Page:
In 1859, Sam Slick made the first public note of an odd situation that had begun in 1821 in the village of Montgomery, England, which lasted about 100 years. In 1821, a man named John Newton was accused by two men, named Parker and Pearce, of attempting a highway robbery. On their word alone, Newton was found guilty and sentenced to death. Newton had only moved to the town two years previously and had few friends, but he was a diligent bailiff at the Oakfield manor house and had saved the owners from losing the estate to debt. He had also apparently attracted the attentions of the daughter of the household, though they were not publicly a couple. When asked if he had any reason why he should not be found guilty, Newton replied to the effect that he knew there was nothing he could say or do that would convince the court of his innocence or the falseness of the testimonies against him, so he would most certainly die. However, as proof of his innocence, Newton earnestly prayed to Heaven that for the length of at least one generation no grass should grow upon his grave.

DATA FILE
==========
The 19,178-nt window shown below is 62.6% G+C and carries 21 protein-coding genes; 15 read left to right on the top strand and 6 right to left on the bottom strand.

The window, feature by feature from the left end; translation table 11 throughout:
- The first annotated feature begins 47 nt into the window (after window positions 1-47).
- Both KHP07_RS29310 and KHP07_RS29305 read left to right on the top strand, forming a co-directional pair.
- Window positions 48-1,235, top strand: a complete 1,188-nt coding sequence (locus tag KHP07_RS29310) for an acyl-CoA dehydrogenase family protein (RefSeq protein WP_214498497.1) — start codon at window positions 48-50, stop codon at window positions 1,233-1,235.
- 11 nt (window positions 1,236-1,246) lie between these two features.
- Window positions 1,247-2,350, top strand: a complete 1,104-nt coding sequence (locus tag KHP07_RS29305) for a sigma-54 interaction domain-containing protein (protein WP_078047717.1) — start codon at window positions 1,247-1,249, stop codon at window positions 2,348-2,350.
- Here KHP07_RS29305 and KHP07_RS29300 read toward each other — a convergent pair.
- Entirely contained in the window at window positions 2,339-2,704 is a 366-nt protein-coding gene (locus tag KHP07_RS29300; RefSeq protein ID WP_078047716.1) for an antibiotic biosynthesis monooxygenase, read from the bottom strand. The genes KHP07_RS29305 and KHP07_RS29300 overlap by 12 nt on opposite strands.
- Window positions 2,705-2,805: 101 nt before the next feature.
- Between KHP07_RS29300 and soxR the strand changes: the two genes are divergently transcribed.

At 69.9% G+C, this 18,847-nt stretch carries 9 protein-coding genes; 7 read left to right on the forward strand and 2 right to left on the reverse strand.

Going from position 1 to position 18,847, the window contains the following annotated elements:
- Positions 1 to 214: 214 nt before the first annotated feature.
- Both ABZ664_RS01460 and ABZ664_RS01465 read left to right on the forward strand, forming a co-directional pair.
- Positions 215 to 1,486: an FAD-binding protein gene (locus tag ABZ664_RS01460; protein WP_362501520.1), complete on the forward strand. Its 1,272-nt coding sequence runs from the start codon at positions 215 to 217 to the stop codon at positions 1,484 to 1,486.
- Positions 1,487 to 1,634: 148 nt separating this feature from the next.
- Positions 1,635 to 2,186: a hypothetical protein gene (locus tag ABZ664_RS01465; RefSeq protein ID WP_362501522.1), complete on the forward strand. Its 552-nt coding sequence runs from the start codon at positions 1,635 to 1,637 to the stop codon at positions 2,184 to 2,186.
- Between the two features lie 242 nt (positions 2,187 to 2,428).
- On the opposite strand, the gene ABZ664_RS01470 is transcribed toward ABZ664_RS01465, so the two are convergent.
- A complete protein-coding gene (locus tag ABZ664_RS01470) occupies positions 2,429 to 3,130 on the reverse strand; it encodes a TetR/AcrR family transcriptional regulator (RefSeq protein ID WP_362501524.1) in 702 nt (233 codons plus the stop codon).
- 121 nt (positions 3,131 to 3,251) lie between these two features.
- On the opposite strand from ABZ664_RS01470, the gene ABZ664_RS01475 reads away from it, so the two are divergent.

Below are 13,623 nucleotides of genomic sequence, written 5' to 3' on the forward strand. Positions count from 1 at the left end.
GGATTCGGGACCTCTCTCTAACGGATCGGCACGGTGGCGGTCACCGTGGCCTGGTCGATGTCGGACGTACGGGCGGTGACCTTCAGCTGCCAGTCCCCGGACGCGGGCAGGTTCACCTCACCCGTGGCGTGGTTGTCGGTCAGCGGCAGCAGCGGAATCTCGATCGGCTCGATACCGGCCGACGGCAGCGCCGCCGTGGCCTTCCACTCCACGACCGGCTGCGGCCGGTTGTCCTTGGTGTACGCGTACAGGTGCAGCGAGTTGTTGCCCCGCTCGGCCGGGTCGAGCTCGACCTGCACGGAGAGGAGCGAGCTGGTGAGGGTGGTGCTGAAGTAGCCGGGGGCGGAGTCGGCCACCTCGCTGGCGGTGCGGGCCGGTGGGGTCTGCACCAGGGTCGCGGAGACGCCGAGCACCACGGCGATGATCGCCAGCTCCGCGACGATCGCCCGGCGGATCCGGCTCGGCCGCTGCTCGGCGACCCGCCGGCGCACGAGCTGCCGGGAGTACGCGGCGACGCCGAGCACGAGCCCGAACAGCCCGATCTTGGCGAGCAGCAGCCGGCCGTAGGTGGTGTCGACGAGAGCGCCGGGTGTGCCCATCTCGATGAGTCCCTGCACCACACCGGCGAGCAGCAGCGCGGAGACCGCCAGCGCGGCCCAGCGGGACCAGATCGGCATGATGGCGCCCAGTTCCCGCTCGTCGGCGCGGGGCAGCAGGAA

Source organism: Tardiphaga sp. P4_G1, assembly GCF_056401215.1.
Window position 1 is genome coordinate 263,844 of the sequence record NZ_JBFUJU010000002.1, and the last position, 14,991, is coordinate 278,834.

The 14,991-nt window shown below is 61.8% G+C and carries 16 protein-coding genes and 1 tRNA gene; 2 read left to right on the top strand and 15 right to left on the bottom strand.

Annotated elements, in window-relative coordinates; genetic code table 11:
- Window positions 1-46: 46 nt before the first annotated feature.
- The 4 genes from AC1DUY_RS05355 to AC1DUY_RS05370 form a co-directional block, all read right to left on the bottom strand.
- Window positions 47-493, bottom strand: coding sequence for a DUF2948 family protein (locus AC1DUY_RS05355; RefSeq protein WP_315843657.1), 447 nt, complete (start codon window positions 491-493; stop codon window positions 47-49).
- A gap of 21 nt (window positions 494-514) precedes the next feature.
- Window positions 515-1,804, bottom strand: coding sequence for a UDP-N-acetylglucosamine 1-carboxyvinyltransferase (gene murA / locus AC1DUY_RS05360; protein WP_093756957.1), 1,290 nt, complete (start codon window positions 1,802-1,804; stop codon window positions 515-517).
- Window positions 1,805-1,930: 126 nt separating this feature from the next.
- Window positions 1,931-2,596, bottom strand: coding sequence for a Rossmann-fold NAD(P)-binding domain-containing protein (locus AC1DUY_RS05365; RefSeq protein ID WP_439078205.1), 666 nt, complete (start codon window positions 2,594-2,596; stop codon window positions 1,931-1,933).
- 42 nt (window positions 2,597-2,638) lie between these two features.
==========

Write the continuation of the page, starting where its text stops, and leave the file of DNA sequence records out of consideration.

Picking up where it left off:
Newton was indeed found guilty and was executed and buried in the Montgomery churchyard. The grave remained free of grass. When another author, S. Baring-Gould, visited the grave in 1903, he found it was still devoid of grass. As for the men who accused Newton, Parker’s ancestors had once owned Oakfield, and he hoped to gain it with Newton out of the way; Pearce had his eye on the daughter of the family and also wanted Newton out of the way. Parker became a dissolute drunkard, eventually dying in a blasting accident at a limeworks, and Pearce, realizing the woman would never have him, became despondent and wasted away.